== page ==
Aspect-dependent variations in regolith creep revealed by meteoric ¹⁰Be Public Deposited

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  • Although variations in insolation and emergent feedbacks among soil moisture, vegetation, and soil cohesion are commonly invoked to explain topographic asymmetry that depends on aspect, few studies have directly quantified the efficiency of regolith transport along hillslopes of opposing aspect. We utilize meteoric ¹⁰Be concentrations in regolith (n = 74) to determine mass flux along equatorial- and polar-facing hillslopes in three forested, upland watersheds in and adjacent to the Susquehanna Shale Hills Critical Zone Observatory (SSHO) in central Pennsylvania. In combination with regolith depth measurements and high resolution topography, these fluxes allow us to evaluate transport rate laws and the efficiency of regolith creep. Concentrations of meteoric ¹⁰Be in regolith along six separate transects imply that regolith flux is similar along all hillslopes, despite differences in topographic gradient and regolith thickness. Comparison of flux with regolith depth and topographic gradient reveals that transport depends on regolith depth, and that regolith creep is twice as efficient along low-gradient, south-facing slopes with thin regolith as compared to steep, north-facing slopes mantled with thicker regolith. We suggest that the observed topographic a symmetry in these watersheds has evolved over geologic time as a result of differences in the frequency of freeze-thaw events between hillslopes of opposing aspect.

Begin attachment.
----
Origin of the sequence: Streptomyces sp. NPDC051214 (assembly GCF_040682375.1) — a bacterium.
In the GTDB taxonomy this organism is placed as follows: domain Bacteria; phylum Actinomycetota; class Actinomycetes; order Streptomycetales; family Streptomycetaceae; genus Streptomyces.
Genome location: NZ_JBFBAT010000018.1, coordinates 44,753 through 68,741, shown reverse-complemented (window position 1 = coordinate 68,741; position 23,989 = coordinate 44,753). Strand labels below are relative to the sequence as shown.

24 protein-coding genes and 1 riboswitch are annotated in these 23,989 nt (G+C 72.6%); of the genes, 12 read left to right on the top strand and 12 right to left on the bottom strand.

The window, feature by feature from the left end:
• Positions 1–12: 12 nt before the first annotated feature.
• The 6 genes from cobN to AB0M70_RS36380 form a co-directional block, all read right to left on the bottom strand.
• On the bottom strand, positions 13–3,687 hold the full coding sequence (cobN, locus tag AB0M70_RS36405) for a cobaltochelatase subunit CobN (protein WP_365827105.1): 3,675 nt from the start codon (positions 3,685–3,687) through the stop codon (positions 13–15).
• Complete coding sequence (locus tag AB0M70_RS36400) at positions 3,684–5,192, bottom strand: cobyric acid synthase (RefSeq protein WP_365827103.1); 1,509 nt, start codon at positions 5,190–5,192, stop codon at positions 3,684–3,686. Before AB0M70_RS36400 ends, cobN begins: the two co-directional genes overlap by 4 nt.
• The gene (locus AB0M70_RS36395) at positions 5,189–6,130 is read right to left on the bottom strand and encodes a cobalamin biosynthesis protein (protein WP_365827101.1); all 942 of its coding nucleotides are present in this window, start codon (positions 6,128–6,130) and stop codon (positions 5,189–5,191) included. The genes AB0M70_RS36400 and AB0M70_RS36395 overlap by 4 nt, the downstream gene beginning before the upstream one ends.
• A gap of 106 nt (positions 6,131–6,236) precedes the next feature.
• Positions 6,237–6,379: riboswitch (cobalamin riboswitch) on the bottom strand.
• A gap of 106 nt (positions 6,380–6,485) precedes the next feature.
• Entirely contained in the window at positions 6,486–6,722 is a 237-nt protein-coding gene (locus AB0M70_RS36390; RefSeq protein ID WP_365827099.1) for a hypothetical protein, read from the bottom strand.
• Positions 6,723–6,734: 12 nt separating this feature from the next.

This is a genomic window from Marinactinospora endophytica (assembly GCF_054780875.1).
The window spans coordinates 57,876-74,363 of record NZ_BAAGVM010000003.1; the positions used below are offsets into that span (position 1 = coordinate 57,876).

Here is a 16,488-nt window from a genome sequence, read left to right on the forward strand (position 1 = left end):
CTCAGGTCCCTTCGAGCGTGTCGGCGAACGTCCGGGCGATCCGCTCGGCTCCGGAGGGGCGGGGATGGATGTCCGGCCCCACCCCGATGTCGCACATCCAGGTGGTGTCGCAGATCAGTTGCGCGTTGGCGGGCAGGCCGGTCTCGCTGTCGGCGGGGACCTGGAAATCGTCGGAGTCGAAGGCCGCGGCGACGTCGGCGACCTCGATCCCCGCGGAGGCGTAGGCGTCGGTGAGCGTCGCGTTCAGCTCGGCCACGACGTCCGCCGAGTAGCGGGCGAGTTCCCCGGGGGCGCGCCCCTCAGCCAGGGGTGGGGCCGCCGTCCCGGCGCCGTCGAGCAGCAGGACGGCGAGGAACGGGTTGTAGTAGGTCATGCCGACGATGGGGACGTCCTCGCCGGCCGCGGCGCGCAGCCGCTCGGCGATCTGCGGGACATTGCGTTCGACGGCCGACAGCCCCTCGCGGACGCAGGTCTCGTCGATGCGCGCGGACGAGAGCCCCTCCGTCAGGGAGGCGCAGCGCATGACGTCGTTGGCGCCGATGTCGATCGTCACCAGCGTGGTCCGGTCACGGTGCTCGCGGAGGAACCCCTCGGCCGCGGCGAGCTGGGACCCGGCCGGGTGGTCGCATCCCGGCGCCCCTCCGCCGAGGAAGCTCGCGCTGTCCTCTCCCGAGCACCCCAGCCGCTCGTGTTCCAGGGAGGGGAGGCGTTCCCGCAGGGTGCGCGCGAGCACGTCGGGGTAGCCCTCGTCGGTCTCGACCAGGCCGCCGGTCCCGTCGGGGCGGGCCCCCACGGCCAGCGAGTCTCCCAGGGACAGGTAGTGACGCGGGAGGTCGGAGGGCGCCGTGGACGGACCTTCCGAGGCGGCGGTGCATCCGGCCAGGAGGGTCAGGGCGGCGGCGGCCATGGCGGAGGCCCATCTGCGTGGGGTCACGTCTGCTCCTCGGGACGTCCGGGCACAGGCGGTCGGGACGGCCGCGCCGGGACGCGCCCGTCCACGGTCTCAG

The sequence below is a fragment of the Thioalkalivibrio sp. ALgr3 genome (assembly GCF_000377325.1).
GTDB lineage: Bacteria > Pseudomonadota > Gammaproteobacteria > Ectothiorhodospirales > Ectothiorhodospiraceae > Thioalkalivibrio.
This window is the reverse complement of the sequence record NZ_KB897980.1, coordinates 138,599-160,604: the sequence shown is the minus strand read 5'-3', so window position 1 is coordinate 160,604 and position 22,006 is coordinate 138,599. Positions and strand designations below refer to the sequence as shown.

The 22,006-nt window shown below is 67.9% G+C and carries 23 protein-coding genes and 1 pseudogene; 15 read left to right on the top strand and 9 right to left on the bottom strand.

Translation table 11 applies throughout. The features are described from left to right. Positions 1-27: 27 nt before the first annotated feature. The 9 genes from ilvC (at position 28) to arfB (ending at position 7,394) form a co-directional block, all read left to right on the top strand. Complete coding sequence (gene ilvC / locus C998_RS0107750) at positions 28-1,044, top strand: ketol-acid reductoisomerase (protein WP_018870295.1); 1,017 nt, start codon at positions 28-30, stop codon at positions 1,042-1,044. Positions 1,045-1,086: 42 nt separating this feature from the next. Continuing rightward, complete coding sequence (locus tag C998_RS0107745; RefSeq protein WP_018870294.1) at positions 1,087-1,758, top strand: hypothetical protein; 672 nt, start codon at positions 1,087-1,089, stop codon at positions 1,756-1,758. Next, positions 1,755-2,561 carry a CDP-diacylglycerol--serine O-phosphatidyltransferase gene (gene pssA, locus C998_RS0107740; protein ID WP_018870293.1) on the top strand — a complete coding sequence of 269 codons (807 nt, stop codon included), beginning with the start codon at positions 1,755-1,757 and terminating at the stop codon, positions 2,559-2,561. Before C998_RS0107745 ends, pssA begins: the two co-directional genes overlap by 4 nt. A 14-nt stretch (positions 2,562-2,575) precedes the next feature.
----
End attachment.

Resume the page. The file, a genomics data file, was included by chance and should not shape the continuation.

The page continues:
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  • West, N., Kirby, E., Bierman, P., & Clarke, B. A. (2014). Aspect-dependent variations in regolith creep revealed by meteoric ¹⁰Be. Geology, 42(6), 507-510. doi:10.1130/G35357.1
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  • 42
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  • 6
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  • Work supported by the NSF CZO program (EAR 07-25019, EAR 12-39285). NW acknowledges support from a NASA Earth and Space Science Fellowship (NNX11AL72H).
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